Many local communities have their own adaptive programs or inclusive events.  Many Centers for Independent Living offer classes on gardening, painting, theater, wheelchair basketball, etc. and some have assistive technology for recreation, like recumbent bikes and handcycles.  If cycling interests you, consider checking out Programs to Educate all Cyclists (PEAC).  PEAC offers various cycling programs including their “2 by 2” program for people who are blind or have low vision

Also, watch for picnics and special events, sponsored by your local Center for Independent living and other disability organizations.   ADA celebrations are often held in late July around the anniversary of the law’s passage.

5. Host your own inclusive event!

Sip and Puff Fishing Rod

Creating an inclusive, accessible event may sound daunting to some, but oftentimes it requires only minor modifications and accommodations.  Putting forth the intention and effort is what you need to get started and knowing your guests and including them in the planning will help you pull it off.  For more tips on hosting an inclusive event see our webinars “AT for your Accessible Picnic”, and blog post “Hosting an Epic Party: Inclusive Style”.  More ideas on assistive technology for outdoor sports and recreation can be found on our webinar “Increasing Access and Participation in Outdoor Recreation” presented by Kathleen Laurin, Ph.D. from the University of Montana Rural Institute.   Keep in mind that the Michigan Assistive Technology Loan Fund offers loans for recreational equipment as well as functional equipment,

How are you planning to spend this summer?  Will you use assistive technology for recreation and/or fitness?


AT for Early Pregnancy


By Aimee Sterk, MATP, LMSW

Today I’m 13 weeks pregnant. It took a lot to get here including two drawn out, awful miscarriages and IVF. This is by far my “easiest” pregnancy to date, but along the way I’ve gathered some AT and resources that have helped me get through this pregnancy and my other two.

SeabandsFour raised hands with seabands on the wrist with the plastic dots in the palm side of the wrist crease

Seabands are motion sickness bracelets that also help with pregnancy nausea. They have hard
plastic bumps that are placed so they press on an acupressure point that helps with nausea and sea sickness. They are available at your local drug store.

Facebook Groups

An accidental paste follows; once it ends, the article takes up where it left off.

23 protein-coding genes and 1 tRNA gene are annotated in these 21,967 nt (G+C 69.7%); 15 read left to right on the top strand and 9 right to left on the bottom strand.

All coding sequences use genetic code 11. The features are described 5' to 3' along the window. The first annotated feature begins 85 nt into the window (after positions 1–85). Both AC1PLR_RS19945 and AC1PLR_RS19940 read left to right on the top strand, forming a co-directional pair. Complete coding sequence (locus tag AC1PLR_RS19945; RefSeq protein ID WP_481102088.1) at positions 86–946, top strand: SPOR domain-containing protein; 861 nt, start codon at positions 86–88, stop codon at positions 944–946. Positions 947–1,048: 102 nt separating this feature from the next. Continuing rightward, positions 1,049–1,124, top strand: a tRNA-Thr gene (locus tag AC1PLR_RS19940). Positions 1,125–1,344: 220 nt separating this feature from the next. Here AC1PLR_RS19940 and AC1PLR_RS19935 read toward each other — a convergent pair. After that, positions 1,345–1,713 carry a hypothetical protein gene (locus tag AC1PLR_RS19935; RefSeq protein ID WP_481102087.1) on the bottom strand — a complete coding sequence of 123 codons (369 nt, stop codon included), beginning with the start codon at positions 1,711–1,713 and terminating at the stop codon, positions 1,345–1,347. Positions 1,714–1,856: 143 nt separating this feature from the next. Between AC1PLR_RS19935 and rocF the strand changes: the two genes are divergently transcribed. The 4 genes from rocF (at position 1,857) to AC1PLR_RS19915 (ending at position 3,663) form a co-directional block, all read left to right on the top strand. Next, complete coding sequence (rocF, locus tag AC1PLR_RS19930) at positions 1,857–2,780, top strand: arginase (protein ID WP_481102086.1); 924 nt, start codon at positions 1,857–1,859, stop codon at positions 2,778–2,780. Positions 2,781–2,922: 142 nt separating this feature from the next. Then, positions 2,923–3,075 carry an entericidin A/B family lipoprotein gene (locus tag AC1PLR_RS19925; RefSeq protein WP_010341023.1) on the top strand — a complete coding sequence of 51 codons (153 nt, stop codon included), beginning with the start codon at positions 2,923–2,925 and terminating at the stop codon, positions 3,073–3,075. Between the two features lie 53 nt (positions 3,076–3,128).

I have mental health disabilities including PTSD, depression, and anxiety. That combined with the “normal” anxiety of pregnancy and my two previous losses resulted in some significant anxiety early in my pregnancy. In addition to therapy and medications, I found great online support from groups including the Facebook groups: Pregnancy After Loss and the IUI & IVF Pregnancy Support Group. These groups offer strength, support, and shared stories. I found them especially helpful for middle of the night anxiety—because people are on from around the world, I would get responses to questions and requests almost immediately at any time of the day or night. There are many other pregnancy support groups on Facebook as well, depending on your situation. I also found The Disabled Parenting Project Facebook page to be helpful and reduce internalized ableism about parenting with a disability.

Timer Apps

This pregnancy, I have been especially tired the first trimester. Early on, I needed two naps a day. To keep up with my work and maintain my job, I needed to make sure my naps didn’t go overboard so I used timers on my smartphone to wake me to get back to work.

Mood Apps

I experienced Prenatal depression with my first and second pregnancy. Mood tracking apps would have been useful to try to notice when it was starting to get bad. An ill-informed OB nurse told me to quit taking my antidepressant during my first pregnancy which spun me into a deep deep depression that only worsened after my miscarriage. Had I been tracking my mood, it may have prevented such awful consequences. I recommend T2 Mood Tracker and PTSD Coach. I am using PTSD coach this pregnancy to track symptoms.